“It’s the willingness to leave the comfort zone... - Deepstash
Michael Merzenich

“It’s the willingness to leave the comfort zone that is the key to keeping the brain new.”

MICHAEL MERZENICH

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MORE IDEAS FROM 3 Shortcuts to High-Level Thinking

Shortcuts to smarter thinking

With time, our brains develop clever artifices to help solve common problems. These repeated concepts are called heuristics: algorithms, procedures or rules of thumb that simplify decision making.

When we rely on heuristics for making decisions and solving problems, we save mental energy for complex or high-level decisions.

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We like to be right. And to protect our desire to be right, we look for evidence that supports our ideas and ignore evidence that contradicts them.

But to construct a holistic view about anything, we have to aim to understand the big picture and be particularly critical of sources that support our beliefs.

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Curiosity is the force that activates and sustains lifelong learning.

A naturally curious mind takes interest in a wide range of subjects to find connections to help solve everyday problems better.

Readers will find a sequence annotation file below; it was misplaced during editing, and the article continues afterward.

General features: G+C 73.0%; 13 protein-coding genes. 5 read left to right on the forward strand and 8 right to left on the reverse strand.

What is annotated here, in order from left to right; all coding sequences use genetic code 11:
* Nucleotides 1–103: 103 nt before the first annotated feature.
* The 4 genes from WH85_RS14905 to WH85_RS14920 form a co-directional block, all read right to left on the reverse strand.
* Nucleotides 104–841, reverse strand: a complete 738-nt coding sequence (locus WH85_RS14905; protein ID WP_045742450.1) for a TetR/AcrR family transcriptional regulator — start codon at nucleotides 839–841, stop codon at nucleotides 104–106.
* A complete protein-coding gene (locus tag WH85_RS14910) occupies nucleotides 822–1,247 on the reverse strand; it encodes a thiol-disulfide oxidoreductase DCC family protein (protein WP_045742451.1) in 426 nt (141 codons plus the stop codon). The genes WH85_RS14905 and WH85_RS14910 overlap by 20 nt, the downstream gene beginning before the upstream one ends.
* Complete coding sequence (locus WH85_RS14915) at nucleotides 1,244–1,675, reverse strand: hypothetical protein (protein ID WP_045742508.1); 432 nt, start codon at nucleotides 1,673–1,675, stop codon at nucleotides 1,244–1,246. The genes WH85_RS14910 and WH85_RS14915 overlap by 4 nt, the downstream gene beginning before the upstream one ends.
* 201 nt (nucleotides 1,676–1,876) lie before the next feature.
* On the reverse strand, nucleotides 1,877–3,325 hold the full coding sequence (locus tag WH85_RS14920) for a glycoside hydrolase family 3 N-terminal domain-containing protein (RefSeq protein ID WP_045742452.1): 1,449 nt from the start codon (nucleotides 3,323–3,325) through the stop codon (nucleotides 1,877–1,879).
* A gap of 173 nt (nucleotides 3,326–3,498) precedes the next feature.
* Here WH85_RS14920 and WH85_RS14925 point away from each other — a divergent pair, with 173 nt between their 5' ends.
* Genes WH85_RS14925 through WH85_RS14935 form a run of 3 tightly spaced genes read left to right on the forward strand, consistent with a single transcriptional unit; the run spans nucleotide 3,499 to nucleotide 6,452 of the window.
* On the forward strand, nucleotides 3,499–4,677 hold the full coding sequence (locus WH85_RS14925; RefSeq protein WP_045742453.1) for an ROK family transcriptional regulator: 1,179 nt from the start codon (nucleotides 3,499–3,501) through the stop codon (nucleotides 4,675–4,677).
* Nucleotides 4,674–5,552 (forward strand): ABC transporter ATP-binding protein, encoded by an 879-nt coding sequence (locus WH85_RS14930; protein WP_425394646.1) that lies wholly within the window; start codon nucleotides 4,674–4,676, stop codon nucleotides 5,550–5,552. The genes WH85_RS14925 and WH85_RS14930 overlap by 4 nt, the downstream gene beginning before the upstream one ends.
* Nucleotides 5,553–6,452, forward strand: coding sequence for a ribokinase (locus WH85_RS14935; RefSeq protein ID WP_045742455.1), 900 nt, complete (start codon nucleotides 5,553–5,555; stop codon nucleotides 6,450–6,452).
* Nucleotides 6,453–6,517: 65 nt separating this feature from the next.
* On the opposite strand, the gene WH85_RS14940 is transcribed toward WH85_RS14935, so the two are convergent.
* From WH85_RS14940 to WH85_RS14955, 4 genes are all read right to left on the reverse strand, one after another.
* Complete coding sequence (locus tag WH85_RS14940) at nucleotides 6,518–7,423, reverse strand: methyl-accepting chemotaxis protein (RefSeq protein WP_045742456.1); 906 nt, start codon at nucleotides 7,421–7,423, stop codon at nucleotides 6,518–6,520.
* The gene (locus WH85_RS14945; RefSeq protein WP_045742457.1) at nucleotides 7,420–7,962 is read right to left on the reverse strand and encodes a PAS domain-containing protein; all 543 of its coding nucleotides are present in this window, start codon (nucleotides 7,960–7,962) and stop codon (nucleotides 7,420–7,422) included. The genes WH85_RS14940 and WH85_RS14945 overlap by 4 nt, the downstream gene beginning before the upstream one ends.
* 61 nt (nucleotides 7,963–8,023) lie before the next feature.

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In the long-term, comfort is bad for your brain.

Seeking new experiences, learning new skills, and opening the door to new ideas inspire us and educate us in a way that improves mental clarity.

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The problem with using this appears we rely too much on using our existing heuristic patterns without modifying them, because that can create a state of mental stagnation.

Mental operations are affected by mistakes such as cognitive biases, if we are not careful.

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RELATED IDEA

“Never attribute to malice that which is adequately explained by stupidity”

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  • Annie uses the example of poker, but it applies to other areas as well. There are uncertain systems where outcomes and decisions are loosely linked.
  • In poker, you can have the best hand and get crushed or a poor hand and win
  • How do you separate yourself from the outcomes and sift through the noisey feedback?
  • You have to figure it out after the fact and after memory has gotten in the way

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The way you frame your decision at the outset can make all the difference. 

State your decision problems carefully, acknowledge their complexity and avoid unwarranted assumptions and option-limiting prejudices.

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